Now let's hope that judges apply similar common sense to put a stop to the nonsense that was the domain seizures executed by the Immigration and Customs Enforcement division of the Dept. of Homeland Security.
These days, people have phones with them at all times.
I'd consider replacing the word "phones" with "communications devices" and then there's less astonishment over this evolving status quo. Just like people thought that phones would rid of us of the telegraph and email would rid us of "snail mail", what we have instead found is that each mode of communication has its place. While some of what we did with one mode we now do with another, there are situations in which each has its place. Even between TXT and email, there are times I find one more suitable than the other even though most people I know carry devices that support both.
Somewhat ironically, while typing this note a friend called me out of the blue and I got really frustrated :) Forced him to schedule a time :)
Actually, this ruling seemed consistent with gov't's access to LUDs, where they can find out the numbers dialed from a particular phone. However, the rationale given for this capability, whether w/phone #s or IP addresses, is worrisome to me. This idea that the fact that the phone company is a 3rd party in the transaction which then breaks the privacy expectation between the two parties communicating, creates all sorts of trust problems for cloud-based services.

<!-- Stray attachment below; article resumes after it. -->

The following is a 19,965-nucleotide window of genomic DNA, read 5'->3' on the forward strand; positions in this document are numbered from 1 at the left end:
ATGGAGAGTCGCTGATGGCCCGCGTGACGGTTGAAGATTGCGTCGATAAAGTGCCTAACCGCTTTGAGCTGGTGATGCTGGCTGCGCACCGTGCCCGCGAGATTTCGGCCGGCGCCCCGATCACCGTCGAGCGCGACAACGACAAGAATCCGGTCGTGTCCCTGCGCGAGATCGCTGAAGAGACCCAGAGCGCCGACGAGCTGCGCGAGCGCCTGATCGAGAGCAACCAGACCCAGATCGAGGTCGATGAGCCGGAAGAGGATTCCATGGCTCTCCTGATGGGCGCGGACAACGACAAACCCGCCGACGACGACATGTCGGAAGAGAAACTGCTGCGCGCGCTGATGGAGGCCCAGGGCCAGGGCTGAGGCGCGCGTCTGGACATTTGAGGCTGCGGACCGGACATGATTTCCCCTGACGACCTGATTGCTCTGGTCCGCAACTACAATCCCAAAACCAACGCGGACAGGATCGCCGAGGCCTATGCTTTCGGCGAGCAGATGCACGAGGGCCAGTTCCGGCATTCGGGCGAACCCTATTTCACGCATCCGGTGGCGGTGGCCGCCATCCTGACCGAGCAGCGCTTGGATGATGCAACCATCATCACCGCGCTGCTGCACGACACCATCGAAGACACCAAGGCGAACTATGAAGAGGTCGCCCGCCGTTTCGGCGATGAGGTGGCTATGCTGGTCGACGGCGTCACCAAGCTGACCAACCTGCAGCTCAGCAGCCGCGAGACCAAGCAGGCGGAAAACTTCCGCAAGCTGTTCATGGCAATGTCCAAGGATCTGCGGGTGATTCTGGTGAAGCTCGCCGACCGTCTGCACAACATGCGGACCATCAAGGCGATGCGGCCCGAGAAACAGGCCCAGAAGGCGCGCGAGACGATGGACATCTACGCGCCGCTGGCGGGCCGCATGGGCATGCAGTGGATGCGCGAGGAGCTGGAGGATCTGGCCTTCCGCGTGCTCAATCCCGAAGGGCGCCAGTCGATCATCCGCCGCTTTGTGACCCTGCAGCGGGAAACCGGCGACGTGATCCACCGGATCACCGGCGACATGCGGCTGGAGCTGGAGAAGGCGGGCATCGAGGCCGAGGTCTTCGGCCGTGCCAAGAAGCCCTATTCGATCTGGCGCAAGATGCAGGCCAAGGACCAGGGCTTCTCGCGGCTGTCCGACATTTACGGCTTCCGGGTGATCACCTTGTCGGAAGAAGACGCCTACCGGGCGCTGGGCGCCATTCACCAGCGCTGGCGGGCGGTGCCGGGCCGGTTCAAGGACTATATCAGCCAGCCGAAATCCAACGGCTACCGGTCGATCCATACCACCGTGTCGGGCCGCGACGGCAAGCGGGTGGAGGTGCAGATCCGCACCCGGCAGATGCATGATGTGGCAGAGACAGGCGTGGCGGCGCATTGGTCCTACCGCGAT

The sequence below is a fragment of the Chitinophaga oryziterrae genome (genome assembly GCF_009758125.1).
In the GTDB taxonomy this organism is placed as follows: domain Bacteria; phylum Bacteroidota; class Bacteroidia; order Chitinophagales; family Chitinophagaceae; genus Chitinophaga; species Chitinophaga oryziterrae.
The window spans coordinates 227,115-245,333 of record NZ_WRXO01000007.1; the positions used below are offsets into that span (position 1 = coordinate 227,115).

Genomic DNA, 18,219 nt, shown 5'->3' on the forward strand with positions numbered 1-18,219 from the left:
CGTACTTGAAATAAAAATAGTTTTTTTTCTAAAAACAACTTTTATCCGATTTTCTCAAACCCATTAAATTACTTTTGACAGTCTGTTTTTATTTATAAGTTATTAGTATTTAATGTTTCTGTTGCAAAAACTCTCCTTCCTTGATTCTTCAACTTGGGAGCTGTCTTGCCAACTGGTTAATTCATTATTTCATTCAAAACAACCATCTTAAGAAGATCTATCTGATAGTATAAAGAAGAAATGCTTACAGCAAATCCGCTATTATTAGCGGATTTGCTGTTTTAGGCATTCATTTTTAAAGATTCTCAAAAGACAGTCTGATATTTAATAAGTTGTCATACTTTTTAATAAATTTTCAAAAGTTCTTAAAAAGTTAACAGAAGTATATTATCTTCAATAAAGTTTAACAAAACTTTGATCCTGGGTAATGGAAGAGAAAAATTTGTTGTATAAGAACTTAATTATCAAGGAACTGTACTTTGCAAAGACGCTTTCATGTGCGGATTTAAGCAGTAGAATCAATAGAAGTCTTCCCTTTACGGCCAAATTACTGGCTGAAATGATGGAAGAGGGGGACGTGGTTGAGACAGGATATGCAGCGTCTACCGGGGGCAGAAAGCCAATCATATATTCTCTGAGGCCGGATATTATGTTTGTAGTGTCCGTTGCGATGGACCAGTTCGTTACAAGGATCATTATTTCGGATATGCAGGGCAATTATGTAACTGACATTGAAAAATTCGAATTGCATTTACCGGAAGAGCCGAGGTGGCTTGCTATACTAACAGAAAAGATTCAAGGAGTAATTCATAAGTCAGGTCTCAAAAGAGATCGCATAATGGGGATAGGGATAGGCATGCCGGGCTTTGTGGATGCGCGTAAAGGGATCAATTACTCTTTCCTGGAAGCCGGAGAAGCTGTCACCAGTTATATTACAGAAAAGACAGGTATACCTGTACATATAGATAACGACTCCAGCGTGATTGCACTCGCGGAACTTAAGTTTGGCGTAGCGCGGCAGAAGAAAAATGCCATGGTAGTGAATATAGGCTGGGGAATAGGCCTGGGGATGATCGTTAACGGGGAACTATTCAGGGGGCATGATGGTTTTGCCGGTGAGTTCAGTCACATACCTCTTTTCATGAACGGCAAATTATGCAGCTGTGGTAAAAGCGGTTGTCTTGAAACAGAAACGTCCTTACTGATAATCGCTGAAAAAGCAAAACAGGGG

With analog phone calls, phone companies have not been recording phone calls (as far as we know ;). However, when you start to consider emails, or file hosting, or CRM systems, or... we begin to see the problem of having a 3rd party break the expectation of privacy. While the Stored Communications Act supposedly protects stored emails, this seems at conflict with the rationale given for providing LUDs or IP addresses. I guess this is yet another tension in our privacy laws.
I'm hopeful that as encryption can be performed faster, we will see greater protection of content, not because of legislation, but because of technology. This won't solve the LUDs and IP address issue, but at least the content can be protected beyond the whims of politicians.